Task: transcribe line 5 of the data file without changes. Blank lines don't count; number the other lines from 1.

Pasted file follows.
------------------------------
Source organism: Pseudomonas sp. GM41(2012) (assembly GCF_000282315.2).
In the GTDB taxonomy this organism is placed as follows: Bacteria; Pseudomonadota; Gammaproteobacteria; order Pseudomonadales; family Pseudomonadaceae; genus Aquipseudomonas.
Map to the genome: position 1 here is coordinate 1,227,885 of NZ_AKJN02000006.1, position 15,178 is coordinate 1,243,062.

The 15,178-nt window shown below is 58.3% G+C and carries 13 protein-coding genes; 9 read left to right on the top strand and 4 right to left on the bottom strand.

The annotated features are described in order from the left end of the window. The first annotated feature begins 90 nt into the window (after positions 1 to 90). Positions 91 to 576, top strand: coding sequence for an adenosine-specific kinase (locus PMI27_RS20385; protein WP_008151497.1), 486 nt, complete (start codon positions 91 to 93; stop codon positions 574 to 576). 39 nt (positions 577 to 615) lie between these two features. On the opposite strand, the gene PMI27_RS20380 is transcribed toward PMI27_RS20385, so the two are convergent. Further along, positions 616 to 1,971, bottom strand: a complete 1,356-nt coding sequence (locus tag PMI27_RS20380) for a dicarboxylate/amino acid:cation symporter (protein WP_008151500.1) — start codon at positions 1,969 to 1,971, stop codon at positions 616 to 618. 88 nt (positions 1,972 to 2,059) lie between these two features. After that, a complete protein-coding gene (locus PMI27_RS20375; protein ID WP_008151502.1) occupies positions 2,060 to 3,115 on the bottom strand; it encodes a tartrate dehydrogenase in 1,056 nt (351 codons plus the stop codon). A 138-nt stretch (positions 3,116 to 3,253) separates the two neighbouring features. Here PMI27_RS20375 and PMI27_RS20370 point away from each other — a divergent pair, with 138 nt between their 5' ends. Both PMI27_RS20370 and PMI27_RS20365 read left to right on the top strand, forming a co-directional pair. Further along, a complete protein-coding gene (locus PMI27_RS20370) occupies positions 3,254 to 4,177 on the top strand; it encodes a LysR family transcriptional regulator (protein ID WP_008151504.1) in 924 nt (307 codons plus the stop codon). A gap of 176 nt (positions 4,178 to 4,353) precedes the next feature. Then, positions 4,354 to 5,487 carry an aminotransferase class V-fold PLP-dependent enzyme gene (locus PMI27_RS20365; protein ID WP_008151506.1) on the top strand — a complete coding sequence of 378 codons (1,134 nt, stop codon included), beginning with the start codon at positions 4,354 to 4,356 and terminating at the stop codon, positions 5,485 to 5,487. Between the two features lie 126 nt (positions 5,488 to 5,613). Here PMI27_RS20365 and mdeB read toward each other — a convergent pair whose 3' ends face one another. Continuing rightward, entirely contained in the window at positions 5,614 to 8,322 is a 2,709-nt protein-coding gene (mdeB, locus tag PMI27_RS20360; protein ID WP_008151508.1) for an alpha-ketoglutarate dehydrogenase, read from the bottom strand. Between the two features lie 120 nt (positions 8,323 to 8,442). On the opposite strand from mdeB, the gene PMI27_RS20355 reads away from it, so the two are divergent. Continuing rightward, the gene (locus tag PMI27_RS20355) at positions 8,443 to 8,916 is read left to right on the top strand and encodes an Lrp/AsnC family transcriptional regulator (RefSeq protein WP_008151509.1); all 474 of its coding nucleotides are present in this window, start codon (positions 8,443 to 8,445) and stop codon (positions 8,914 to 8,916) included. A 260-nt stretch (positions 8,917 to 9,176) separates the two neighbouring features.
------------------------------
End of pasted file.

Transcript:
The annotated features are described in order from the left end of the window. The first annotated feature begins 90 nt into the window (after positions 1 to 90). Positions 91 to 576, top strand: coding sequence for an adenosine-specific kinase (locus PMI27_RS20385; protein WP_008151497.1), 486 nt, complete (start codon positions 91 to 93; stop codon positions 574 to 576). 39 nt (positions 577 to 615) lie between these two features. On the opposite strand, the gene PMI27_RS20380 is transcribed toward PMI27_RS20385, so the two are convergent. Further along, positions 616 to 1,971, bottom strand: a complete 1,356-nt coding sequence (locus tag PMI27_RS20380) for a dicarboxylate/amino acid:cation symporter (protein WP_008151500.1) — start codon at positions 1,969 to 1,971, stop codon at positions 616 to 618. 88 nt (positions 1,972 to 2,059) lie between these two features. After that, a complete protein-coding gene (locus PMI27_RS20375; protein ID WP_008151502.1) occupies positions 2,060 to 3,115 on the bottom strand; it encodes a tartrate dehydrogenase in 1,056 nt (351 codons plus the stop codon). A 138-nt stretch (positions 3,116 to 3,253) separates the two neighbouring features. Here PMI27_RS20375 and PMI27_RS20370 point away from each other — a divergent pair, with 138 nt between their 5' ends. Both PMI27_RS20370 and PMI27_RS20365 read left to right on the top strand, forming a co-directional pair. Further along, a complete protein-coding gene (locus PMI27_RS20370) occupies positions 3,254 to 4,177 on the top strand; it encodes a LysR family transcriptional regulator (protein ID WP_008151504.1) in 924 nt (307 codons plus the stop codon). A gap of 176 nt (positions 4,178 to 4,353) precedes the next feature. Then, positions 4,354 to 5,487 carry an aminotransferase class V-fold PLP-dependent enzyme gene (locus PMI27_RS20365; protein ID WP_008151506.1) on the top strand — a complete coding sequence of 378 codons (1,134 nt, stop codon included), beginning with the start codon at positions 4,354 to 4,356 and terminating at the stop codon, positions 5,485 to 5,487. Between the two features lie 126 nt (positions 5,488 to 5,613). Here PMI27_RS20365 and mdeB read toward each other — a convergent pair whose 3' ends face one another. Continuing rightward, entirely contained in the window at positions 5,614 to 8,322 is a 2,709-nt protein-coding gene (mdeB, locus tag PMI27_RS20360; protein ID WP_008151508.1) for an alpha-ketoglutarate dehydrogenase, read from the bottom strand. Between the two features lie 120 nt (positions 8,323 to 8,442). On the opposite strand from mdeB, the gene PMI27_RS20355 reads away from it, so the two are divergent. Continuing rightward, the gene (locus tag PMI27_RS20355) at positions 8,443 to 8,916 is read left to right on the top strand and encodes an Lrp/AsnC family transcriptional regulator (RefSeq protein WP_008151509.1); all 474 of its coding nucleotides are present in this window, start codon (positions 8,443 to 8,445) and stop codon (positions 8,914 to 8,916) included. A 260-nt stretch (positions 8,917 to 9,176) separates the two neighbouring features.